- Billions in loans and grants to build new clean vehicle manufacturing facilities and retool existing auto manufacturing facilities to manufacture clean vehicles across the country, including possibly in places like Western New York.
- More than $8 billion for clean fuel production, from biofuels to sustainable aviation fuel.
- Over $40 billion in tax credits to clean up America’s buildings – from commercial high-rises to residential homes and multifamily houses. This is driven even further with more than $10 billion in grants, loans, and other forms of financial assistance to build cleaner buildings and cleanup the buildings we already have.
- $2 billion for National Labs to accelerate breakthrough energy research. This funding will directly help New York entities like the Brookhaven National Lab to continue its groundbreaking research for the Department of Energy, and will keep major projects like the construction of the multi-billion dollar Electron Ion Collider on schedule, maintaining hundreds of jobs on Long Island.
Saving New Yorker’s Money On Energy Costs, Like Appliances, Electricity, RX costs & More
These provisions include:
- Two new clean vehicle tax credits – one for new vehicles and one for used – will bring down the upfront cost of clean vehicles, allowing more New Yorkers to save money by avoiding the pump all together, and a more targeted clean vehicle infrastructure tax credit will deploy charging and refueling stations in rural and low income communities and at home. Together, these are estimated to provide about $10 billion in benefit to Americans.
- A revamped energy efficiency tax credit will help cover the upfront cost of energy efficiency and electrification upgrades around the house, saving New Yorkers money month-after-month and year-after-year, and estimated to provide more than $12 billion in benefits.
- An expanded tax credit will bring down the cost of putting solar on your roof and a battery backup system in your house, making New Yorkers more energy independent, all while lowering our monthly bills. This is estimated to provide more than $22 billion in value.
- $9 billion in new federal funding for state-run home efficiency programs, with an emphasis on helping low- and moderate-income New Yorkers, will ensure those most sensitive to changing energy prices are better protected.
- A new $1 billion funding stream focused on bolstering resilience, and energy and water efficiency for affordable housing across New York helps those who need it most.
- $27 billion in landmark funding for Green Banks across the country, including the NY Green Bank, will deploy massive amounts of clean building technologies, distributed clean electricity, and clean vehicle infrastructure across the state, with an emphasis on disadvantaged communities.
Cleaning Up New York & Protecting The Environment
These provisions include:
- Two new environmental justice block grants that will provide funding to reconnect communities, including $3 billion for Environmental and Climate Justice Block Grants and $3 billion for Neighborhood Access and Equity Grants, to help address the disproportionate environmental and public health harms related to pollution and climate change.
- $1.5 billion investment nationwide to plant trees, establish community and urban forests, and expand green spaces in cities, which combats climate change and provides significant community benefits by increasing recreation opportunities, cooling cities, lowering electric bills, and reducing heat-related death and illness.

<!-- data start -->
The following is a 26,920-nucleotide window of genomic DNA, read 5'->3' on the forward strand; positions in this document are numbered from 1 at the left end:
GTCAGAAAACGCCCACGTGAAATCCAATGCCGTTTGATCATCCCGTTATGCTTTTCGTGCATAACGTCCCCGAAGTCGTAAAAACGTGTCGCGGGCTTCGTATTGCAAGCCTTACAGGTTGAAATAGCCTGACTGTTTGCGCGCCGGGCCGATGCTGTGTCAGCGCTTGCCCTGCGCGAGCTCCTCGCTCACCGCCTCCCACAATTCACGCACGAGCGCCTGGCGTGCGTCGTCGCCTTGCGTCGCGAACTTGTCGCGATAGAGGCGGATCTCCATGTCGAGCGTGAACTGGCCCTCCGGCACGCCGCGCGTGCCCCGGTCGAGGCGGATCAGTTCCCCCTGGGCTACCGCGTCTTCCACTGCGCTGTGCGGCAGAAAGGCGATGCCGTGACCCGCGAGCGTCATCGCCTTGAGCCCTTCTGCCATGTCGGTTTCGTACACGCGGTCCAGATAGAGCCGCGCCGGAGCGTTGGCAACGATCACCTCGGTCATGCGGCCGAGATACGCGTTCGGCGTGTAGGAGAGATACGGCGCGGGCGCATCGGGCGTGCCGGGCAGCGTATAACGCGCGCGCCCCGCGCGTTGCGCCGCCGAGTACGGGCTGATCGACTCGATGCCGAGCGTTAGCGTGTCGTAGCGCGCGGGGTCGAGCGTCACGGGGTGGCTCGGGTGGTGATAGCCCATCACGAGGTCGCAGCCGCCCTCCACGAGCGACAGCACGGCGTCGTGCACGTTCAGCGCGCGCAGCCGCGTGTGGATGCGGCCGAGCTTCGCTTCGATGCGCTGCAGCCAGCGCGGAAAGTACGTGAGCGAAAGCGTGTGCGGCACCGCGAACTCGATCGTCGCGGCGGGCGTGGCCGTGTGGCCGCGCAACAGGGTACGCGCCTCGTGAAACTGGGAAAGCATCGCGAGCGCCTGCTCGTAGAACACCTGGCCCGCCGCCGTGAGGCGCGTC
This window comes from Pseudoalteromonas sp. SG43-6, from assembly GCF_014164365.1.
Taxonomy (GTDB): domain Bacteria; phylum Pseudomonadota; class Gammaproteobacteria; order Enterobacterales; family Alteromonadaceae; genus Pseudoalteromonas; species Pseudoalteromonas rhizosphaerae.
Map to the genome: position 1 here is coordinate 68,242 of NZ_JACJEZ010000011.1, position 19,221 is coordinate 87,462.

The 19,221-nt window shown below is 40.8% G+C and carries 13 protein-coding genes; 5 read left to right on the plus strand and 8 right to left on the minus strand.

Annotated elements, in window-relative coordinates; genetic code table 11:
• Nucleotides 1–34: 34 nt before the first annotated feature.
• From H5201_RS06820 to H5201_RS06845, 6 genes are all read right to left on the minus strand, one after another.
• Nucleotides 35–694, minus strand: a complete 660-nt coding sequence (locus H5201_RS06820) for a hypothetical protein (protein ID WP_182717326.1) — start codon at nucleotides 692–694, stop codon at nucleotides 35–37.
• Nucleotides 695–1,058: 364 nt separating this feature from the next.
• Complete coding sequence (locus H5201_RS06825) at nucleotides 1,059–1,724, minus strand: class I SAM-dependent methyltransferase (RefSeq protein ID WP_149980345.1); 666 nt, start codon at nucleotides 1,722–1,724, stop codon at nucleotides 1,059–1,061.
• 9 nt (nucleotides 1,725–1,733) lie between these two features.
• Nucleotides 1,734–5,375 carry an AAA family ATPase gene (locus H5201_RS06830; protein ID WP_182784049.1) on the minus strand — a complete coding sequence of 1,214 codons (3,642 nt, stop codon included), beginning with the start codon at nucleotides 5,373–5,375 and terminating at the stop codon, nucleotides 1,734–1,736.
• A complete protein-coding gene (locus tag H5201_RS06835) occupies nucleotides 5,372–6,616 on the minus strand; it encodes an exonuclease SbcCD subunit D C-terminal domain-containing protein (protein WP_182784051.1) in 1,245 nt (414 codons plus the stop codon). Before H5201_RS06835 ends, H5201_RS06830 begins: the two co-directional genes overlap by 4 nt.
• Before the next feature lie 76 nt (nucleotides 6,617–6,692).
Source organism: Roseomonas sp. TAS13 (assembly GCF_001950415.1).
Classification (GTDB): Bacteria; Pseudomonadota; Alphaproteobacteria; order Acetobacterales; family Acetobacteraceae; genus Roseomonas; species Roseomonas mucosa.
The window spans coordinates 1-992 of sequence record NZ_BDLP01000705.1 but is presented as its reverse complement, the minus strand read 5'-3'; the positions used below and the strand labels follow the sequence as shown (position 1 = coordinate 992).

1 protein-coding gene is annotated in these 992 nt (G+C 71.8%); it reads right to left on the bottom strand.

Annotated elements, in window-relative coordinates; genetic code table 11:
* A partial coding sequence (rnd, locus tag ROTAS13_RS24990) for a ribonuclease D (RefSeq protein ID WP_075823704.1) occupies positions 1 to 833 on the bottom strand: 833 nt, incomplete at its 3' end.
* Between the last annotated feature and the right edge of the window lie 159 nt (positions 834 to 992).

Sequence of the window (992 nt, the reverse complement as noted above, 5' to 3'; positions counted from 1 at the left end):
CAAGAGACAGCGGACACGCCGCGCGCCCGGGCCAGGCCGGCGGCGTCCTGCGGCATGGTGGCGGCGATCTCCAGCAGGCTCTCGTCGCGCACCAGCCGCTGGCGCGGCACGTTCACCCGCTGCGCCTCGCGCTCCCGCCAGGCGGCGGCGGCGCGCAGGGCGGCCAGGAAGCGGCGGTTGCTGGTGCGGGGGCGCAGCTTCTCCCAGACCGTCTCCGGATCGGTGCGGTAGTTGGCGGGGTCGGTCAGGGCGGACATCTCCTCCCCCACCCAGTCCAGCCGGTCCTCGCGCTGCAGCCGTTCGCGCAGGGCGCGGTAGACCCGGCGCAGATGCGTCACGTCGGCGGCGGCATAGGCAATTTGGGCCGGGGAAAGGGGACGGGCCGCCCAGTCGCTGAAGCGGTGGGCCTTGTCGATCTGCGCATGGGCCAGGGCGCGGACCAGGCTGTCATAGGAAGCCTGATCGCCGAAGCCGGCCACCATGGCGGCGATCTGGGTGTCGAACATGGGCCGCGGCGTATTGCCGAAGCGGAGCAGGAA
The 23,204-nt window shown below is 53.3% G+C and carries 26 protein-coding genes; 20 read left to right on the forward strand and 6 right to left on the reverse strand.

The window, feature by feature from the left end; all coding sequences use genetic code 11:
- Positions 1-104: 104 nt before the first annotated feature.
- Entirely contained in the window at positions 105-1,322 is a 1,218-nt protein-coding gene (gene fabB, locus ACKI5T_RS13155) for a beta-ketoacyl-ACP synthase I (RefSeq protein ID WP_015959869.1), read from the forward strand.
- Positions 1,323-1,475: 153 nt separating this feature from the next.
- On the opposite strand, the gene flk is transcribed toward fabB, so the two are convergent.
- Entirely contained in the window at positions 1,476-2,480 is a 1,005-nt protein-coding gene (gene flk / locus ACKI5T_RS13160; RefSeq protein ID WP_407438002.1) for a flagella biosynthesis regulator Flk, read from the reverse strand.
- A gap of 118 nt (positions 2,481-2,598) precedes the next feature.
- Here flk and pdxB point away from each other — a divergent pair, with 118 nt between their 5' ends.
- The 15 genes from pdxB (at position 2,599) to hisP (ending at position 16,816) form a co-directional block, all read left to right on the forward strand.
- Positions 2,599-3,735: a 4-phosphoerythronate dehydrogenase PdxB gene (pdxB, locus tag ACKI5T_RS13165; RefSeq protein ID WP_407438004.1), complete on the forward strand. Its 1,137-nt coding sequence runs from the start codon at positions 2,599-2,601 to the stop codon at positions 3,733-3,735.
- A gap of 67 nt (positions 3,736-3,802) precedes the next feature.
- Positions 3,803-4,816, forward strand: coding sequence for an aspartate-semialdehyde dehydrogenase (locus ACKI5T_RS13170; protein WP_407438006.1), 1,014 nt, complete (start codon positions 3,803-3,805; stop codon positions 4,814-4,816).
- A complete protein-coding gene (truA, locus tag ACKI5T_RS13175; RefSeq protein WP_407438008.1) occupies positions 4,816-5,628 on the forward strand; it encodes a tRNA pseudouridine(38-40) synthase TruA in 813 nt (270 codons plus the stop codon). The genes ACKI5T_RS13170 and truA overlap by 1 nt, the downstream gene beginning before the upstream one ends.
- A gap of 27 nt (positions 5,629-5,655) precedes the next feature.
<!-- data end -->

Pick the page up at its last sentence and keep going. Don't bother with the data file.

- $1 billion for clean buses, garbage trucks, and transit buses that can be deployed across the state, with an emphasis on deploying these vehicles in disadvantaged communities. This will also help boost New York manufacturers like Plattsburgh’s Nova Bus that makes clean electric buses.
- Reinstating the Superfund tax, so that Superfund sites across New York have a guaranteed source of funding, paid for by the companies responsible for the pollution, that raises an estimated $11 billion over the next 10 years.
- $3 billion for grants to reduce pollution at ports, like the Port of New York and New Jersey, to combat poor air quality in nearby communities, as well as targeted funding for the vehicles moving goods to and from New York’s ports.
- $2.6 billion to conserve, restore, and protect marine and coastal habitats, including funding for marine mammals and fisheries stock assessments.
Affordable Care Act
- Extends higher premium assistance for tens of thousands of lower and middle class NY families
Making Billion Dollar Corporations Pay Their Fair Share
These provisions include:
- A 15% corporate minimum tax ensuring that the 200 or so large companies who strategically game the tax system to pay little or no federal corporate income taxes will be required to pay their fair share.
- A 1% tax on stock buybacks, to incentivize companies to invest in their workforce and development, rather than prioritizing shareholder stock value. This provision imposes a 1% excise tax on stock buybacks over $1 million, targeting wealthy corporations who put Wall Street above Main Street.
- Funding the Internal Revenue Service to go after tax cheats, which the IRS hasn’t had the resources to tackle for years. Now, the IRS will be able to ensure that wealthy tax dodgers won’t be able to rip off the American people any longer. The law includes a stipulation ensuring that additional tax enforcement should not be targeted at individuals earning $400,000 or less.